What is CCA mean for car battery

honda
accord
batteries

#1

If battery label says 550 CCA but when tested the CCA is 250, is this bad? does this mean the battery is bad? do I need to change ASAP?


#2

sounds like cranking amps. And yes, if it is only half either you are testing it wrong, or it is only cranking half its rated amps which is not good.


#3

thanks for quick response! why is it not good? I thought it has to do with battery be able to start in cold weather. I live in orlando, Fl. Still not good? would you recommend to still change battery?


#4

Cold Cranking Amps.

It’s the capacity to produce current when cold. Assuming the battery was tested correctly it’s got less than half its capacity.

Why did you have it tested, and how old is it?


#5

If a 550 cca rated battery tests only 250 cca it is drastically undercharged. It may be discharged because the lights were left on. It may be discharged because the alternator isn’t working. It may be discharged because it can no longer hold a charge. Which is the likely problem?


#6

I had it tested after I took it to Honda (6 weeks ago) and they told me my battery was bad. I was skeptical so I did not change it. Since then, every now and then (not often) my car will take a bit longer to start. Once it took me 3-4 clicks and then it started. it hasn’t happen since so I want to make sure that it’s not the alternator. The battery says yr 06. How long are batteries suppose to last?


#7

I have a battery that (knock on wood) has now lasted over 10 years and shows no sign of going bad, but that is exceptional in my experience. A battery can fail for several reasons, such as diluted fluid from too much outgassing and refilling, from filling with bad water (not distilled) and accumulation of crud in the bottom of cells etc. But usually a failure to fully charge the battery will cause it to put out low power. That can be caused by a faulty alternator or voltage regulator (usually now a days, built into the alternator). You need to have the charging system checked with the engine running to find out if the alternator is going bad. Otherwise you are looking at a new battery for what, 50 bucks or so? by the way, check the terminals and lugs for oxidation or corrosion.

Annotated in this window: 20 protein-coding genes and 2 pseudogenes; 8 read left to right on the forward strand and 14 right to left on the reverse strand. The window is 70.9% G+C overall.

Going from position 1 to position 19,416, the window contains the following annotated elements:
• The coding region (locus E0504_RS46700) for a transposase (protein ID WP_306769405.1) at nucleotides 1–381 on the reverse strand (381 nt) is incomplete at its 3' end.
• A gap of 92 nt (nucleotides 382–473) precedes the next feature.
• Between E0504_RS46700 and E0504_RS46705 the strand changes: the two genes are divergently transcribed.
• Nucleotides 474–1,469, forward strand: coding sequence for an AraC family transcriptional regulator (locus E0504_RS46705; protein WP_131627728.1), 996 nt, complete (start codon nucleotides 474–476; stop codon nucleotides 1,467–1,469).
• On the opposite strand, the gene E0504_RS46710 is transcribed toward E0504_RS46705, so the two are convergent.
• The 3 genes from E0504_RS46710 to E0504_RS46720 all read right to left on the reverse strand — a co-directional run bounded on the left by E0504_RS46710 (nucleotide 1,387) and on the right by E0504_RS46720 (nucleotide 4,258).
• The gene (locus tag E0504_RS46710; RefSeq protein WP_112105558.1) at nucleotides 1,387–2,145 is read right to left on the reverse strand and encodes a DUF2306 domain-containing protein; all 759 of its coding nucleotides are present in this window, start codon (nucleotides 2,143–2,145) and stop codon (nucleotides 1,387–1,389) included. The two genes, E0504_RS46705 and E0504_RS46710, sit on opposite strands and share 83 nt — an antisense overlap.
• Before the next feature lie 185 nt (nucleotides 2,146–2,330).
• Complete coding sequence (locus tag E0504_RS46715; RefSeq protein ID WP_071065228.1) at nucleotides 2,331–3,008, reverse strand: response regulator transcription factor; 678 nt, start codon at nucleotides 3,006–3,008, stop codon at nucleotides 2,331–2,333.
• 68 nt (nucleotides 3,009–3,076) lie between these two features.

#8

I definitely did not leave the lights on. Lights are bright, AC is fine, etc. Out of the 2 (alternator or being discharged) I’m leaning towards battery being discharged. How can I test for that? Can I fully charge it back to normal and if so, would the CCA number go back up? If it was the alternator, wouldn’t honda tell me it was that and not battery since that is more expensive and harder to fix then putting in brand new battery. If it is the alternator, can that affect CCA?


#9

Most parts stores will test both the battery and the charging system for free. Both need to be tested.


#10

The CCA rating and the level of charge have some relation, but they are not one and the same. You can have a fully charged battery but have it’s CCA test to be a very low value if the internal resistance of the battery is high. A half discharged battery can have a very good CCA reading. If the CCA test was done correctly, the charge level was checked first and the battery charged if it needed it.


#11

Just left honda (used the internet there looking up car stuff and this site!) and across the street is autozone. The guy checked it. His meter (or whatever they use) does not give CCA reading. The voltage is good but test says bad battery. I asked him if it was alternator and he said does not seem so. I guess it must be the low CCA reading.


#12

You thought right. CCA is “cold cranking amps,” or how many amps the battery can put out when its cold - specifically 0 degrees F. That’s important because if it gets colder than that its not going to put out the rated CCA even if it’s brand new and in perfect condition. So in other words, if it happens to be about -35 where you are right now, your battery is putting out a normal amperage for its rating.

I doubt that’s the case here unless you live in Siberia, so your battery is probably bad.


#13

here is the thing, when an alternator fails, it is often the result of bad diodes. the alternator will continue to give out power, just not enough to charge the battery. The voltage of the battery is not a good indication of its quality, since if there is any charge on it at all, it will be 12 volts, unless one or more of the cells are shorted internally. It has six cells, and each cell puts out one volt. But the battery can be bad if the current capacity is low even though the voltage is good. If you buy a new battery, be sure to get a warranty. Or have them put a slow charge on the battery, and re-test it after 24 hours. If it then tests good, replace the alternator.


#14

Several posters here could likely make a very accurate diagnosis of your problem in a matter of minutes without any equipment. Someone near you could likely be as proficient. But you have to work with what you have available and the Auto Zone equipment can be very accurate if properly operated. Don’t let the numbers confuse you. It sounds like the battery is the problem and the red top Auto Zone battery is a best buy and depending on your car they often install their batteries for free. And no, I don’t own Auto Zone stock.